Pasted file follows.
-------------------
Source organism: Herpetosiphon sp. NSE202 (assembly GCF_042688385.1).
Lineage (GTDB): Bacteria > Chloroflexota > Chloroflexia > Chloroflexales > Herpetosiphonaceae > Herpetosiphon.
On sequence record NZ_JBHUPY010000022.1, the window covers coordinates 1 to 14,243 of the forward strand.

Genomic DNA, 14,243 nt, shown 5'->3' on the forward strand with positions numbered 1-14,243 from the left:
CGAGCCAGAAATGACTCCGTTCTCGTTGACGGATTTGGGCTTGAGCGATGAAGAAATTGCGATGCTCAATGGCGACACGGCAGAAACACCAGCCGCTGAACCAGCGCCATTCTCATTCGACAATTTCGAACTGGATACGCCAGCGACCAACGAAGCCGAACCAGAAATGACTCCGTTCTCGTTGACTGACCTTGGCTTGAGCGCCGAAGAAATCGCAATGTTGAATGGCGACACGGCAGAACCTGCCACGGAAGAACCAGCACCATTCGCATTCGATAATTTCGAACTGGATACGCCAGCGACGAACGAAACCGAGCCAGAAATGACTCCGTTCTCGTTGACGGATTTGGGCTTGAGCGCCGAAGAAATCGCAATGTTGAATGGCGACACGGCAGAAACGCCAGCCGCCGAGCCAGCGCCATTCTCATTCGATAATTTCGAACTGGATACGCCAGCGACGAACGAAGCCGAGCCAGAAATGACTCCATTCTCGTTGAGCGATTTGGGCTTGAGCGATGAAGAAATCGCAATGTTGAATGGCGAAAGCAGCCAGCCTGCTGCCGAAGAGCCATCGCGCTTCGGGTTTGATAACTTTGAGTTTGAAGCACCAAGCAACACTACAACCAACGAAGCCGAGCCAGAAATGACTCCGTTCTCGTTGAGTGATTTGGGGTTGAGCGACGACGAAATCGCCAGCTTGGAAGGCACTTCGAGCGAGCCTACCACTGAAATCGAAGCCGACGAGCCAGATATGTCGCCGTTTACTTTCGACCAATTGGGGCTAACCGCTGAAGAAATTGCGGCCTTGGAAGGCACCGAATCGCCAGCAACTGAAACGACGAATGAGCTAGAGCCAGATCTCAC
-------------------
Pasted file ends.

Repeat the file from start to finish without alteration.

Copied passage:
Source organism: Herpetosiphon sp. NSE202 (assembly GCF_042688385.1).
Lineage (GTDB): Bacteria > Chloroflexota > Chloroflexia > Chloroflexales > Herpetosiphonaceae > Herpetosiphon.
On sequence record NZ_JBHUPY010000022.1, the window covers coordinates 1 to 14,243 of the forward strand.

Genomic DNA, 14,243 nt, shown 5'->3' on the forward strand with positions numbered 1-14,243 from the left:
CGAGCCAGAAATGACTCCGTTCTCGTTGACGGATTTGGGCTTGAGCGATGAAGAAATTGCGATGCTCAATGGCGACACGGCAGAAACACCAGCCGCTGAACCAGCGCCATTCTCATTCGACAATTTCGAACTGGATACGCCAGCGACCAACGAAGCCGAACCAGAAATGACTCCGTTCTCGTTGACTGACCTTGGCTTGAGCGCCGAAGAAATCGCAATGTTGAATGGCGACACGGCAGAACCTGCCACGGAAGAACCAGCACCATTCGCATTCGATAATTTCGAACTGGATACGCCAGCGACGAACGAAACCGAGCCAGAAATGACTCCGTTCTCGTTGACGGATTTGGGCTTGAGCGCCGAAGAAATCGCAATGTTGAATGGCGACACGGCAGAAACGCCAGCCGCCGAGCCAGCGCCATTCTCATTCGATAATTTCGAACTGGATACGCCAGCGACGAACGAAGCCGAGCCAGAAATGACTCCATTCTCGTTGAGCGATTTGGGCTTGAGCGATGAAGAAATCGCAATGTTGAATGGCGAAAGCAGCCAGCCTGCTGCCGAAGAGCCATCGCGCTTCGGGTTTGATAACTTTGAGTTTGAAGCACCAAGCAACACTACAACCAACGAAGCCGAGCCAGAAATGACTCCGTTCTCGTTGAGTGATTTGGGGTTGAGCGACGACGAAATCGCCAGCTTGGAAGGCACTTCGAGCGAGCCTACCACTGAAATCGAAGCCGACGAGCCAGATATGTCGCCGTTTACTTTCGACCAATTGGGGCTAACCGCTGAAGAAATTGCGGCCTTGGAAGGCACCGAATCGCCAGCAACTGAAACGACGAATGAGCTAGAGCCAGATCTCAC